One of the ways we can discover our writing selves is to discover unexpected ways of observing everyday objects. Think of an object. Perhaps it’s something you’re wearing, a bracelet, or a belt. Or maybe it’s a lock of hair, or a stuffed animal. Or maybe it’s something you see in the room. Divide a piece of paper into four squares. In the top left square, describe the object as specifically as you can, with as many specific details as you can. In the top right square, list all the feelings the object evokes. In the lower left, create similies of what the object is like or what it reminds you of. And finally in the lower right, put yourself in place of the object, take the voice of the object and write from the object’s perspective.

Once you’ve done that, see if you can use some of what you’ve written to create a poem.

5. WRITING PROMPTS

  • How satisfied are you with your life right now?
  • What thrills you?
  • What do you need?
  • What are you afraid of?
  • Where do you feel stuck?
  • What activities or practices help you in difficult times?
  • What do you long for?
  • What are the great sadnesses in your life?
  • What are you jealous of
  • What forces surround your life or work that are out of your control?
  • What fight or burden are you ready to give up for now?
  • What do you regret?
  • Write about a time you felt joy?
  • In what ways are you good at taking care of yourself?  What ways are you bad at it?
  • Write about a dream you’ve had.  What do you think the message is?
  • What do you hope for?

More soon.

Kissing Stanley

I’m pleased to report that Perigee, a respected online literary magazine, has published my essay, “Kissing Stanley.” This is “creative non-fiction,” and even though it’s about a very small event in my life that happened a very long time ago, I stand by its significance. I’ve changed some of the names to protect the innocent, the guilty, and the dead.  Here’s a teaser.  For the rest of the essay, follow the link at the end:

 

Perigee FictionKISSING STANLEY
                                          FRAN DORF

The biggest, baddest cooties in my whole high school belonged to Stanley Gluck, and I was simply not going to kiss him. I had turned seventeen that December, my friend Merry and I had spent the previous summer practicing oral sex on bananas, and I’d already had actual sex with one boy, but I had my standards. If I kissed Stanley Gluck, I’d be tainted with his cooties and no matter what the consequences of not kissing Stanley, I wasn’t going to do it.  

It wasn’t that Stanley was ugly, or fat, or smelled, or had obvious canker sores; he may have been a rather good looking young man, even if he had a cartoonish triangular head.  But it’s one of those unfortunate facts of high school that some get singled out for universal derision, often for reasons that aren’t necessarily clear. Other than the triangular head, Stanley’s main offense—and the reason I was so dead set against kissing him—was that he talked like a professor, and not just any professor, but some upper crust Wasp professor with a pole up his butt. We all spoke American teenage vernacular of the groovy anti-establishment era, and there was Stanley with his peculiar, patrician affectation, enunciating each syllable to within an inch of its life, using odd, formal sentence structure, and speckling his speech with ten dollar words that no one our age used, like “impertinence,” and “erudite,” and obsequious.” As in, “Mr. Shis-sler, Char-lie is sleeping in the back of the classroom. I simply cannot fathom why you would tolerate such impertinence!”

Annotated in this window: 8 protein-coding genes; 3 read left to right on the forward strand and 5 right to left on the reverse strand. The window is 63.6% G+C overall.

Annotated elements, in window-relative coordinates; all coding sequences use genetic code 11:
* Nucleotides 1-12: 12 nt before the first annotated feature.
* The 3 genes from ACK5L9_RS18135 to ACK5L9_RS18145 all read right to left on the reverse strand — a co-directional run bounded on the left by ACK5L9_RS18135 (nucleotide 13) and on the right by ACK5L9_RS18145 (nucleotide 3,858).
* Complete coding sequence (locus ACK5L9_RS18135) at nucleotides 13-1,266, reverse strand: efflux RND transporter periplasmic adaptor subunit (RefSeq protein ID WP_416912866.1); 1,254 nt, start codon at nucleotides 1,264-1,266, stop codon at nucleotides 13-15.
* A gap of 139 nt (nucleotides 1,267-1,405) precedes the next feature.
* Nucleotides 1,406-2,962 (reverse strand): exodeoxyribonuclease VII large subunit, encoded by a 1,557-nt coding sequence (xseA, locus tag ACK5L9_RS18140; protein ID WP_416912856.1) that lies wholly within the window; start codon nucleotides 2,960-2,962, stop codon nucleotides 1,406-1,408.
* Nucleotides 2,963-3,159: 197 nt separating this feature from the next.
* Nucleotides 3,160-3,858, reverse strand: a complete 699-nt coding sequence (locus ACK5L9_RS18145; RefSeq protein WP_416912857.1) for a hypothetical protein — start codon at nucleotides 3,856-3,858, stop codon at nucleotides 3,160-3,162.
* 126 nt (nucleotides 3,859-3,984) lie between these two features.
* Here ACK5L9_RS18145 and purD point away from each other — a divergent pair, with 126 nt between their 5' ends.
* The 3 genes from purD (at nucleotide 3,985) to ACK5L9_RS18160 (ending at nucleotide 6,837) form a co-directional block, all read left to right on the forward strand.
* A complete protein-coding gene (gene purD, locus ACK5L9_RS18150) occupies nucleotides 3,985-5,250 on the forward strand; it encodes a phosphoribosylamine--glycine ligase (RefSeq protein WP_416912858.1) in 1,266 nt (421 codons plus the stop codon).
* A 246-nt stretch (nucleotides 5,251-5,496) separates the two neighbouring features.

To continue, click here to go to Perigee, then click on “Non-fiction.”

 

 

On the lighter side: Molly Talks in June Cotner’s “Dog Blessings”

I’m taking a break from the election (Please!  Please!  When will it be over?) to announce that my poem immortalizing my beloved pooch, Molly, has just been published in June Cotner’s DOG BLESSINGS. See the poem below, and here’s the link to June’s website where you can buy the book and read bios of all the contributors. (You can also get the book in the usual other places.) This little book is a sweet compilation of “Poem’s, Prose, and Prayers Celebrating Our Relationship with Dogs.” Divided into sections including “A Dog’s World,” “Puppies,” “Our Bond,” “Devotion,” “Aging Gracefully,” “Partings,” “Reflections,” and “Prayer’s, Blessings, and Inspiration,” the book includes work by wonderful dog loving poets from all over the country. A great gift for a dog lover…. Really!  

Below left: This serious (although very cute) dog posing with the book is June’s.  

Below right:  Whereas that extraordinary dog below is Molly and her friend Huddie. (Molly’s the chocolate)

 

This very cute dog posing with the book is June's 

 

WHAT? YOUR DOG DOESN’T TALK?